Vinyl Plank Flooring vs Laminate
Vinyl plank flooring is installed by locking each piece together, which is similar to laminate flooring. Luxury vinyl plank is thicker than laminate, which allows for deeper embossing to create an authentic wood look. Laminate has a wood core that makes it vulnerable to water damage, while vinyl plank does not. When it comes to vinyl plank vs laminate, vinyl is a better option for bathrooms and kitchens. The difference between laminate and vinyl is mostly related to the thickness and waterproof properties of each.
Engineered Hardwood vs Laminate
Engineered hardwood is made with a solid top layer of real wood, while laminate uses a printed synthetic top layer to recreate the appearance of real wood. Both the base of engineered hardwood and laminate floors are made of synthetic materials. Engineered hardwood is thicker than laminate, so it’s a good option for rooms with heavy traffic where noise is a concern. Laminate is less expensive than engineered hardwood which means it’s better for projects where cost is a concern.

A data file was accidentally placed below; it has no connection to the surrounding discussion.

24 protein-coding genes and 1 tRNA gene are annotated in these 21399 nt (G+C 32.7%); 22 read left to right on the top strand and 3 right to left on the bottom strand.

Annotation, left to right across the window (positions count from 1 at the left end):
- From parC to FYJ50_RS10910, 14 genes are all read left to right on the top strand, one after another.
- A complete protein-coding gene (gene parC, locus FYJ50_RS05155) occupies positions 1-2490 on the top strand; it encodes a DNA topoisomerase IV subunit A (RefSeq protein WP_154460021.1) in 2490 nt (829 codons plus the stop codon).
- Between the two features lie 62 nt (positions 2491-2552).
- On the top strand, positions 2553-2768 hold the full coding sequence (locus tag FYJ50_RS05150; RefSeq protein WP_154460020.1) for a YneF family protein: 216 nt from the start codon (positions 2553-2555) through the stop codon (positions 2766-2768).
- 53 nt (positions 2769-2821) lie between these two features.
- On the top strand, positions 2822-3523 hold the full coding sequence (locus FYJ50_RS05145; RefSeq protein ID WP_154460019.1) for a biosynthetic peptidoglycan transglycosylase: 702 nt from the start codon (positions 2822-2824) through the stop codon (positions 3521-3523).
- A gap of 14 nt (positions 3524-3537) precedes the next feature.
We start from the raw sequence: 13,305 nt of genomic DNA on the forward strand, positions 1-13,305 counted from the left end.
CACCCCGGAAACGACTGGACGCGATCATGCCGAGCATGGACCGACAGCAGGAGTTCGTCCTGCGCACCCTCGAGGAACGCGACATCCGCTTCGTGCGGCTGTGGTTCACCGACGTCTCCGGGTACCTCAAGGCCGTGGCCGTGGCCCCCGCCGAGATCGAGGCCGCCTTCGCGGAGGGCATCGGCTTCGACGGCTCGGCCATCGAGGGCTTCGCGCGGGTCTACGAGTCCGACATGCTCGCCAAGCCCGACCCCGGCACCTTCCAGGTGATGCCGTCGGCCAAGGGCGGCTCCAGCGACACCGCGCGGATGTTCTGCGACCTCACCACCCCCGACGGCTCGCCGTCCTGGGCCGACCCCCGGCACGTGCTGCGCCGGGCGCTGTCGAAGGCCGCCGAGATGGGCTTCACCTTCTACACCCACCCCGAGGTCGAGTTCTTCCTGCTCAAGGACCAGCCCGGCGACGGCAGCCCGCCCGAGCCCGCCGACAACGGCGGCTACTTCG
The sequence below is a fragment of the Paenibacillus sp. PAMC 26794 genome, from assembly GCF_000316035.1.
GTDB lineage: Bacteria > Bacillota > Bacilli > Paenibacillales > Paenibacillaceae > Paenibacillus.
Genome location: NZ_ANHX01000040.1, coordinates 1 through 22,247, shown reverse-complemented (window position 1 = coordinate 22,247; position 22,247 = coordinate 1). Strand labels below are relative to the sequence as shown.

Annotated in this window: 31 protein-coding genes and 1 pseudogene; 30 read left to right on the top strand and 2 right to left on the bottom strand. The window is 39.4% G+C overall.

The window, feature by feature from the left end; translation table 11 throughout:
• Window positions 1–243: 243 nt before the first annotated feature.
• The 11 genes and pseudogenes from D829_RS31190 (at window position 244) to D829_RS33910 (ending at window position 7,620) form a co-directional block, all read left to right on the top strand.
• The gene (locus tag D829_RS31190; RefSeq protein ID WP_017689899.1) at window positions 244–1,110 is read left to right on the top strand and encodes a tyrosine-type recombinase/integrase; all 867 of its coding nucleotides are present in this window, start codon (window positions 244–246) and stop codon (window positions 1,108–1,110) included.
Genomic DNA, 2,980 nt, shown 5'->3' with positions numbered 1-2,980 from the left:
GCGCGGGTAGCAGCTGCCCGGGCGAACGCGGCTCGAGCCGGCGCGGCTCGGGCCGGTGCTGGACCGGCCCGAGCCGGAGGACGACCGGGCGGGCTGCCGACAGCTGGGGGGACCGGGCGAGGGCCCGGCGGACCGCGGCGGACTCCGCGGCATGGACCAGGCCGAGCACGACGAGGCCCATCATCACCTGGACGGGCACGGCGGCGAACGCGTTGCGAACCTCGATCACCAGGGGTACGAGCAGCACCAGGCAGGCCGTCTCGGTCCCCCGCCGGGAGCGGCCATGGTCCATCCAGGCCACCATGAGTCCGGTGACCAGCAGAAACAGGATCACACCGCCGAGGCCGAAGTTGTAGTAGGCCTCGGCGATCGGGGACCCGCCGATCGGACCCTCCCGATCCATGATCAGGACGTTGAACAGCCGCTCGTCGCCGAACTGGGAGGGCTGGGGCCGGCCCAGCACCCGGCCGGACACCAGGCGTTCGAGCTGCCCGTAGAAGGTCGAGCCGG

How to Clean Laminate Wood Floors
Laminate floors are easy to keep clean, especially with regular maintenance. When you’re looking at how to clean laminate floors. never use steam cleaners or wet mops on your laminate flooring as it may cause permanent damage to the surface layer. Always blot up spills as soon as they occur, and never let liquids sit on your floors. Sweep, dust, or vacuum your laminate floors frequently using the hard floor attachment on your vacuum cleaner. Do not use a beater bar attachment on laminate floors or else it may damage the finish and leave marks behind. You can also use specially made laminate floor cleaner, but make sure that it states the product is safe to use on your laminate flooring. Never use an oil-soap detergent or wet mop your floor since this can cause the floors to swell, warp, or separate at the joints. It may also void your warranty according to certain manufacturers. Do not use abrasive cleaners or steel wool to clean your laminate floors.